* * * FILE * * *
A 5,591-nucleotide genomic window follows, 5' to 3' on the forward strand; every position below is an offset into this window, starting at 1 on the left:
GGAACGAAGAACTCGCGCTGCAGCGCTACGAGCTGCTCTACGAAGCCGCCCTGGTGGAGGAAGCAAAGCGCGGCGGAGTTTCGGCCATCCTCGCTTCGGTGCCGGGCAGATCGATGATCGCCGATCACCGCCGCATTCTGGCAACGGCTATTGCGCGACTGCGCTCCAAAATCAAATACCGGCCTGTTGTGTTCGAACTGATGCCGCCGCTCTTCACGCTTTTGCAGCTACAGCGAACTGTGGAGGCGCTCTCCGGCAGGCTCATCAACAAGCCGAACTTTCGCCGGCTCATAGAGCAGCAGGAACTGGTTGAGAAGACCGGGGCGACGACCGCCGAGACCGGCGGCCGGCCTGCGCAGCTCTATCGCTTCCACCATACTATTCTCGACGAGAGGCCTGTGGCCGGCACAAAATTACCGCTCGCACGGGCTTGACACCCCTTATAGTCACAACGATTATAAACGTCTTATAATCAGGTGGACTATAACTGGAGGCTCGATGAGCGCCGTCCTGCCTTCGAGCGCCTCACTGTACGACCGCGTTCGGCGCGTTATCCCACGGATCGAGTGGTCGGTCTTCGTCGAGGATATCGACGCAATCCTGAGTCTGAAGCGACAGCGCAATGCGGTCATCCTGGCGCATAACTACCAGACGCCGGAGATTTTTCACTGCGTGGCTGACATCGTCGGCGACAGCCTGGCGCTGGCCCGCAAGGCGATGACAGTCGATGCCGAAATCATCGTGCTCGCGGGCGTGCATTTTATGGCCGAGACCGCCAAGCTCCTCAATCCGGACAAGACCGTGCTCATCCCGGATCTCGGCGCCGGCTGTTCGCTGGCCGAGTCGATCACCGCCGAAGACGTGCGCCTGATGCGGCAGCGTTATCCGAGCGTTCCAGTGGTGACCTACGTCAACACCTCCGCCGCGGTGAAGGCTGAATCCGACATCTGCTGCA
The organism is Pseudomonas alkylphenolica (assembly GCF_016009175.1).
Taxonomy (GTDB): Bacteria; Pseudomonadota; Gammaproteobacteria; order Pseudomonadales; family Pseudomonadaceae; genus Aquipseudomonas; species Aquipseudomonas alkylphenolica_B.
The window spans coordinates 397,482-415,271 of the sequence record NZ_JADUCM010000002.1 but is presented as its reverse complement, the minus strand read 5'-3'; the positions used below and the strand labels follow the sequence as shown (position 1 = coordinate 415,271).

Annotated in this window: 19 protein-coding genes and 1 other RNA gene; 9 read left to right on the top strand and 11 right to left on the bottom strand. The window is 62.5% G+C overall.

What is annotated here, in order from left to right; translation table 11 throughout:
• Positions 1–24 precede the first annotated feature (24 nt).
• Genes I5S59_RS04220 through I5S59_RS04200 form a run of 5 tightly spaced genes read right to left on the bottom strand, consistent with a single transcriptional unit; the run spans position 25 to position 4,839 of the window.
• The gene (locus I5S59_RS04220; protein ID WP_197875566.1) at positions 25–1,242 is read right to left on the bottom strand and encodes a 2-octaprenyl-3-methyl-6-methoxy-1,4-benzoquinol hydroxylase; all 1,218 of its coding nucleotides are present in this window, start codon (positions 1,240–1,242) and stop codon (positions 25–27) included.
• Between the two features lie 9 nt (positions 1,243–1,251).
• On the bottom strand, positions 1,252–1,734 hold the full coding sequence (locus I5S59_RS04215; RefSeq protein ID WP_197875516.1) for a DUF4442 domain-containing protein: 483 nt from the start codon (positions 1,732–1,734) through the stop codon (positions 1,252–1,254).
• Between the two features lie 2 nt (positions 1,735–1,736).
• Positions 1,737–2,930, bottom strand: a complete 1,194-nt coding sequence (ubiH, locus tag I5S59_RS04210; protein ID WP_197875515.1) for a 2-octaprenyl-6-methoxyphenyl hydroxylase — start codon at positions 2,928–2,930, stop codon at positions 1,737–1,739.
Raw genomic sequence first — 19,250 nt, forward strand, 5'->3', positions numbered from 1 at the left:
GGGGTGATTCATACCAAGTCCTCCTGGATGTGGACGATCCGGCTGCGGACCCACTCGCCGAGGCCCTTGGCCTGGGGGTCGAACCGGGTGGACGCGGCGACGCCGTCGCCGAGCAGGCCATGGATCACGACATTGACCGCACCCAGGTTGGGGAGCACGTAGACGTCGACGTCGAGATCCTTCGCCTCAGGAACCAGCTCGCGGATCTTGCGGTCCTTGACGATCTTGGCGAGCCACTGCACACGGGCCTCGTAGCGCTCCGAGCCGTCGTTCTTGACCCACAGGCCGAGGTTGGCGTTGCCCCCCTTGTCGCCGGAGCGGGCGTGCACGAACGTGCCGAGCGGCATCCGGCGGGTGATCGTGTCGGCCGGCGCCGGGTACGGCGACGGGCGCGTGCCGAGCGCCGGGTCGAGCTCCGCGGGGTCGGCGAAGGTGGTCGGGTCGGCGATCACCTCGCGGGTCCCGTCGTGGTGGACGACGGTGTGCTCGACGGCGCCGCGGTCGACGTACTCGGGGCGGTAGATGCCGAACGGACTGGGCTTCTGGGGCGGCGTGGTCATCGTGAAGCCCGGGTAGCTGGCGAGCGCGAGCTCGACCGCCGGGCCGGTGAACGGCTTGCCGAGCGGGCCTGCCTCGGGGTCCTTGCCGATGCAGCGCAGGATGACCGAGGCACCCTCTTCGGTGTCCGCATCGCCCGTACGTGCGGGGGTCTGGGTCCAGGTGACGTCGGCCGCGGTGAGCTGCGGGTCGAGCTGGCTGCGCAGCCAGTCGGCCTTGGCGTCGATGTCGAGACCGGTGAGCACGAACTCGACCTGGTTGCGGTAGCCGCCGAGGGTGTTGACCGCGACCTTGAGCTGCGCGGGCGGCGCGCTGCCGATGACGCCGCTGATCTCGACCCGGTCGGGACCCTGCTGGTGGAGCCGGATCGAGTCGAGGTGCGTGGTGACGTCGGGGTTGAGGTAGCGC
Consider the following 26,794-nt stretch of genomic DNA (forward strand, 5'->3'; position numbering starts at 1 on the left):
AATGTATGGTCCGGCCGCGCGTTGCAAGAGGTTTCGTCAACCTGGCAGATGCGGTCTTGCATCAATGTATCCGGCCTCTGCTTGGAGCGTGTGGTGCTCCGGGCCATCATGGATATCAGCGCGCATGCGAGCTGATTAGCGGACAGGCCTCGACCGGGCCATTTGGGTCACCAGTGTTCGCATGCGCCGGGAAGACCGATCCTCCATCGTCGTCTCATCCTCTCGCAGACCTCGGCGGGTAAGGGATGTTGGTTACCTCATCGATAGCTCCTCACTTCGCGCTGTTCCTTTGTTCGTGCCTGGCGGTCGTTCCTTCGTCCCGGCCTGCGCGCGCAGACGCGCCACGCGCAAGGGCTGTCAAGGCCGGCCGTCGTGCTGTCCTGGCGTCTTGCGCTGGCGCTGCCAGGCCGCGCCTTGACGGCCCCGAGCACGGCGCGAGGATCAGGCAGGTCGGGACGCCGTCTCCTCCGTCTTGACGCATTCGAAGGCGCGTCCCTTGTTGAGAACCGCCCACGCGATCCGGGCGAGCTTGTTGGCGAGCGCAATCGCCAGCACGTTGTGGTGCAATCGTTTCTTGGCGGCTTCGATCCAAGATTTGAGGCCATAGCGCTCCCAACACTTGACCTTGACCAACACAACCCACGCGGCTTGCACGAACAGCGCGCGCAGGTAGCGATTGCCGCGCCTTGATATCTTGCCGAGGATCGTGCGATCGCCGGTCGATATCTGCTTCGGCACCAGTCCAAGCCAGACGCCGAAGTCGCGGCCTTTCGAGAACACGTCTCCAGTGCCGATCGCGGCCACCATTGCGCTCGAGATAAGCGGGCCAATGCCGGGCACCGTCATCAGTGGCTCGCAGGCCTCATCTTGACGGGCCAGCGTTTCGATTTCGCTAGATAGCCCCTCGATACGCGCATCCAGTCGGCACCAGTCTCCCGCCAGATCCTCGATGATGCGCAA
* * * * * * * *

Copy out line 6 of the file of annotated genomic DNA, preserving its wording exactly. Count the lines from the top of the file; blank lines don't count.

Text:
Annotated in this window: 19 protein-coding genes and 1 other RNA gene; 9 read left to right on the top strand and 11 right to left on the bottom strand. The window is 62.5% G+C overall.